Mid way through the race I felt a spike in my energy along with a quickening of my heartbeat. Without provocation I began to hear the same spark-like sound that I had when I was leaning against the race car in the garage area the day before. I started to feel anxious, wondering where the sound was coming from. At one point I got so freaked out by the energy I was feeling I couldn’t swallow the saliva in my mouth. As I heard the noise repeat, I felt the motor lose power. My heart began to race so fast I thought I was going to pass out. Then something within me started putting the pieces together. I realized that the sound had to do with engine power and the energy dying off was the race car losing power. With my finger on the headset, getting ready to key up the mic to tell the driver what it was, I stopped myself. My father would flip his lid if I did that and my input proved to be wrong. Startled and torn by what was happening I began to walk away from the racetrack. Then, as if the Universe could feel my angst, the driver’s excited voice sounded over the headset.
“I’ve lost power and I don’t know why.”
“Try to get her started again,” said the crew chief.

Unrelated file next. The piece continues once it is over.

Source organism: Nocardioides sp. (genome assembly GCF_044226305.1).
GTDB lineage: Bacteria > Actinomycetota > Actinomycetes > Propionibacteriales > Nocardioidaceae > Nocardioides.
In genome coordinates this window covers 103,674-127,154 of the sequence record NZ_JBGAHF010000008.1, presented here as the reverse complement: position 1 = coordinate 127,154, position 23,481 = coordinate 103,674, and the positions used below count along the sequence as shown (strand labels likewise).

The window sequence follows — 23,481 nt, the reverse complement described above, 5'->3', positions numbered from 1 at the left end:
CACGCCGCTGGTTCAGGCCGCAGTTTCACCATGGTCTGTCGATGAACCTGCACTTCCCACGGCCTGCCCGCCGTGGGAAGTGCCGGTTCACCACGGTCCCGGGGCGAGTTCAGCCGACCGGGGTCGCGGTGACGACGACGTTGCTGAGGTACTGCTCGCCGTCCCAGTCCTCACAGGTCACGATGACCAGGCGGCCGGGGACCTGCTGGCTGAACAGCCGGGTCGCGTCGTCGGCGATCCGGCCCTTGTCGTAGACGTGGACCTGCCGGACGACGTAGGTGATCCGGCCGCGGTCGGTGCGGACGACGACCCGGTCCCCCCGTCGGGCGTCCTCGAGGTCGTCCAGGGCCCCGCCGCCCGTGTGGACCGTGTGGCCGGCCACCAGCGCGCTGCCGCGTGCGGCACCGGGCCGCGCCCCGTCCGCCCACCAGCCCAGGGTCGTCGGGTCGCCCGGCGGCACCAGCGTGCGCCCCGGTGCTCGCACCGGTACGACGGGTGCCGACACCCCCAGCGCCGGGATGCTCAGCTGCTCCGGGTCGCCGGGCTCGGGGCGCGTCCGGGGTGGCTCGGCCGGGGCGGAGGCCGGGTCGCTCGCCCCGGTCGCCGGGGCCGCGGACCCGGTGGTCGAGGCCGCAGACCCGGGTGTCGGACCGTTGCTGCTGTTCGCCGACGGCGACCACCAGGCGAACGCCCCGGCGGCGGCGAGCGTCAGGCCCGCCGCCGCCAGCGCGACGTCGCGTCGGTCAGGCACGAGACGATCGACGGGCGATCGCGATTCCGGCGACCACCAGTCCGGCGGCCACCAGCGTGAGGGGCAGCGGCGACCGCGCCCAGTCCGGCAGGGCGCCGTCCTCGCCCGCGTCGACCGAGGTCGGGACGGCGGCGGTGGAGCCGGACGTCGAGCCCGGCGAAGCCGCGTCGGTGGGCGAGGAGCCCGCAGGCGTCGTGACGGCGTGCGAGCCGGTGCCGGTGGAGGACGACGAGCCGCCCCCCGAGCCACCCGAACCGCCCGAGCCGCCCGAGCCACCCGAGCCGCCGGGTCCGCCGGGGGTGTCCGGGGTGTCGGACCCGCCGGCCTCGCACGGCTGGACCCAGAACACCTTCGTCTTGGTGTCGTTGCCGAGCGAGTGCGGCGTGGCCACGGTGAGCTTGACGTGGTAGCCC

The voices fell silent for a second then the driver keyed the mic.
“Nothing, she won’t start,” the driver insisted as a few race cars passed him on the track as if he was standing still.
At that exact moment a vision of the car map showed up in my mind’s eye again, just like it had done on Saturday before their qualifying run. This time it showed me the same tangle of wires that ran down the center of the car but this time it revealed that they ran into a box positioned to the right of the driver. I could see that a wire had come loose from the power box. For the second time I thought to key up the mic to tell the driver where to look. Apprehension set in again.
This time I feared how the team would react so I hesitated. Realized that by speaking up I might help them finish the race I moved to click in to tell the driver to check for a disconnected wire to the power box and just as I touched the button the driver keyed in and spoke.
“The wire to the power box is disconnected. I got it!” yelled the driver, as he quickly reconnected the wire and fired the engine just in time to finish the race.
So how did this happen? I lean on the car and a map of it shows up in my mind like an X-ray or MRI image. Interestingly enough this was not my first experience I had had with using the technique of psychometry although it was my first truly life enhancing and transformative encounter.